I have indeed used tri tone separation masks on some of my work. It is basically the same as dye transfer separation. And it does make luminous prints where there may be a need for masks to allow better control of the shadow/mid tone/ highlight areas of the print. But I still feel from all of the prints I've seen that it is still possible to get that same luminosity from a properly exposed and properly printed negative. It is the negatives with the extreme tonal ranges either too flat or too contrasty that welcome such masking treatments. If you propose to handle all of your printing that way, I applaud your efforts. I just don't think it is necessary for every one to be done with masks. But I have seen Lynn Radeka's work and love it. But I have seen hacks like me do work with just as much separation and luminosity as that. But it's your choice and your time.
    I am happy to hear that you have used tri tone separation masking. I have been trying to determine the sequence that one would engage to arrive at the masks that would allow the printing of the shadows separate from the midtones and highlights, the midtones separate from shadows and highlights, and highlights separate from shadows and midtones. Would you be so kind as to elaborate on the process that you used to arrive at these masks. By that I mean the sequence of separation to arrive at negative masks that would allow printing the camera negative through the mask.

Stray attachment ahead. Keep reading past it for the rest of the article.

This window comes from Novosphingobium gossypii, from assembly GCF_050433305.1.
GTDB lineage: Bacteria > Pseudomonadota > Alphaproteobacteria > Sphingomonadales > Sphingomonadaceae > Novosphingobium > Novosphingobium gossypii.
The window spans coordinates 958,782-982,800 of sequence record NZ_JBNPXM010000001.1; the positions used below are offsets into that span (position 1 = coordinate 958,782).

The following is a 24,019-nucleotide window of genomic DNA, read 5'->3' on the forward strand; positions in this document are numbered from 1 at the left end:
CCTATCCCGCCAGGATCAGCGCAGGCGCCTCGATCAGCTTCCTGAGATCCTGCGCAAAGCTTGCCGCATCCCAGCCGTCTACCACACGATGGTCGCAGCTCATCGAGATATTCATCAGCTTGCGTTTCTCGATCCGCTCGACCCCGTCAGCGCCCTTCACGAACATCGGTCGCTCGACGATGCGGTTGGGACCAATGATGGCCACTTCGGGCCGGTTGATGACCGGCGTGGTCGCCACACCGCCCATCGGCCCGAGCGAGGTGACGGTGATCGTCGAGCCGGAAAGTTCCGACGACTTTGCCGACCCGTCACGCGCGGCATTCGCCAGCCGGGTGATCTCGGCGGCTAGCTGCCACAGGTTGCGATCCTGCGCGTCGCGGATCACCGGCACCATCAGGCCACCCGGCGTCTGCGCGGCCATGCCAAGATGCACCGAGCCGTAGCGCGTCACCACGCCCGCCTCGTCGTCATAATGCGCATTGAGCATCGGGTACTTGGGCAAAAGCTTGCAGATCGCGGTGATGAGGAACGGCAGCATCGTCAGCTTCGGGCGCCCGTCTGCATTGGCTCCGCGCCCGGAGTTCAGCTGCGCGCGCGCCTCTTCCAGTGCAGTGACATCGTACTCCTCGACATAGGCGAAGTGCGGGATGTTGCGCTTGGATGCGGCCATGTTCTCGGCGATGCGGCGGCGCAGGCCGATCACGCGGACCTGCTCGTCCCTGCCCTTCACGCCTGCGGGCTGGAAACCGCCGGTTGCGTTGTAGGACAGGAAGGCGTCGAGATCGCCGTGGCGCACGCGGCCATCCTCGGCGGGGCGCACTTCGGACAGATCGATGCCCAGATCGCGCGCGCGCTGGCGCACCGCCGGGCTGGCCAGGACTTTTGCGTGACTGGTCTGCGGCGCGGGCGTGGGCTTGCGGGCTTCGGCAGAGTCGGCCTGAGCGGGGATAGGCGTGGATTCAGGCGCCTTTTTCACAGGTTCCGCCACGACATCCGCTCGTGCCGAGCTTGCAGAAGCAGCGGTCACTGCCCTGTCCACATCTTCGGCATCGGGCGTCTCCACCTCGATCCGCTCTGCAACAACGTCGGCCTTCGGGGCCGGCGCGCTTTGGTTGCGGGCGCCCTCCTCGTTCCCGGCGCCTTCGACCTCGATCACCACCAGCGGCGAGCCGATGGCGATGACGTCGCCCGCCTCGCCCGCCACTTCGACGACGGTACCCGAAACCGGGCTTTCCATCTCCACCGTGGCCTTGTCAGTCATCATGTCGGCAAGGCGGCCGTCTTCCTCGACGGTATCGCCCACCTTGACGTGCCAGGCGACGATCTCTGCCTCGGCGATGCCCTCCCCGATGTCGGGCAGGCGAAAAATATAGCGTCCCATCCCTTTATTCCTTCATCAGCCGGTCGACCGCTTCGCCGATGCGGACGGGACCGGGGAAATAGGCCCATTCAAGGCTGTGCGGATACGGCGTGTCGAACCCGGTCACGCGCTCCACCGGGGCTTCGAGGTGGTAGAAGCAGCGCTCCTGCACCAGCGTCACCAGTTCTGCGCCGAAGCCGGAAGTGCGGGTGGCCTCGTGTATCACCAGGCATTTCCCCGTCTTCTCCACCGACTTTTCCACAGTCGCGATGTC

I would really like to see some of the work that you have which exhibits the degree of separation and luminosity that you indicate. Perhaps you would be willing to share that with me/us. Obviously if I could achieve what I desire an easier way then I am all for that.

    By way of information, the last time that I checked Radeka was not up to speed or anywhere near up to speed on tri tone separation masking. I don't know that Lynn has even thought along those lines. At least he never indicated that to me in our conversations.